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Lloyd's Maritime and Commercial Law Quarterly


Adrian Briggs

QC; Professor of Private International Law, University of Oxford
THE PRIVATE INTERNATIONAL LAW OF AUTHENTIC INSTRUMENTS. Jonathan Fitchen, Professor of Law, University of Aberdeen. Hart, Oxford (2020) xvii and 455 plus 24 pp Index. ISBN 978-1-5099-0763-2. Hardback £81.
The untimely death of Professor Fitchen meant that, although he lived to see the publication of this magisterial volume, he would not hear the rounds of reviewer applause which were his due, and which fact only makes a cruel situation sadder still. But there should be no mistake: the ability of a common lawyer to produce almost 500 pages of deep and detailed analysis of the authentic instrument in private international law was unique. His patient exposure of the intricacies of the law serves to answer questions which few of us would have been able to formulate, never mind respond to. The fact that those with the power to do so have, for the barren present at least, chosen to cut the United Kingdom off from the continent in which such instruments are commonly used, and from any obvious means of giving them the effect which the Brussels regime had for forty years accorded them, is just another detail for the bill of indictment or attainder which must soon be filed.
The book lays its foundations well, by examining in Part I, and in proper detail, the authentic instrument in the notarial laws of France and Germany; it then probes the cross-border effects of such instruments. In Part II it analyses their treatment under the Brussels I Regulations and (here devastatingly) the European Enforcement Order, followed by the Brussels II and the Maintenance Regulation. It looks also at those Regulations on Succession, and on Matrimonial and Registered Partnership Property, to which the United Kingdom objected even before Brexit. Nothing in the English language comes within a country mile of this careful and exhaustive treatment.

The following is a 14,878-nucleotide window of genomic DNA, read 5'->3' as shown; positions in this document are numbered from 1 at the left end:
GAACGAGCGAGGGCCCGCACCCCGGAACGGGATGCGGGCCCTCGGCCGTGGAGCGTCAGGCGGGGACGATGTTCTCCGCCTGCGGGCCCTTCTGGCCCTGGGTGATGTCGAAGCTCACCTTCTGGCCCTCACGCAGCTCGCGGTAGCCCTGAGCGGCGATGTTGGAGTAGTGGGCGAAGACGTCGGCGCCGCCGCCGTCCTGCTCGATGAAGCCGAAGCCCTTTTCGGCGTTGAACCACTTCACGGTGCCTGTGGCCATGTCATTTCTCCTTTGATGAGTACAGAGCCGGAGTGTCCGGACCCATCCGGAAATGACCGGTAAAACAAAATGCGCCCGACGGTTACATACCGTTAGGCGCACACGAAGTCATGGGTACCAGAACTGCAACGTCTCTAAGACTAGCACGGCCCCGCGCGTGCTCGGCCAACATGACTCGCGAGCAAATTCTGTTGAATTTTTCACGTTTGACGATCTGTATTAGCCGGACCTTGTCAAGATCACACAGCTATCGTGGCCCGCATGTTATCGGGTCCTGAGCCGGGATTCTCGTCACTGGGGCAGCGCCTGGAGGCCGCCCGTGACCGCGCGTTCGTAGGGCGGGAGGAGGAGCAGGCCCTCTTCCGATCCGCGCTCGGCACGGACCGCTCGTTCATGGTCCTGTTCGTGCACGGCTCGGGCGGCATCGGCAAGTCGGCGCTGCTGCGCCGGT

The Brexit/Lugano failure may prompt the immediate question whether the common law is capable of evolving to fill the gap, by patching together a rule for the reception—recognition, if one prefers (which Professor Fitchen does not: p.99)—of foreign authentic instruments into the English legal system. The book raises the possibility that they may arrive for enforcement in England via registration in the Books of Council and Session in Scotland, this registration in accordance with Scots law then being liable to be enforced in England as a Scottish judgment under the Civil Jurisdiction and Judgments Act 1982, s.18. But, that improbable version of exequatur sur exequatur aside, what can the common law do? The suggestion is: nothing. As instruments, no matter how authentic, are not within the common law’s conception of judgments, the most that it can do is use them as notarial evidence of the obligation to which they attest, and sue on that obligation, which seems to be rather inadequate. With the Regulations referred to above now torn out of the statute book, nothing in the common law can, it seems, replicate their reception of authentic instruments.


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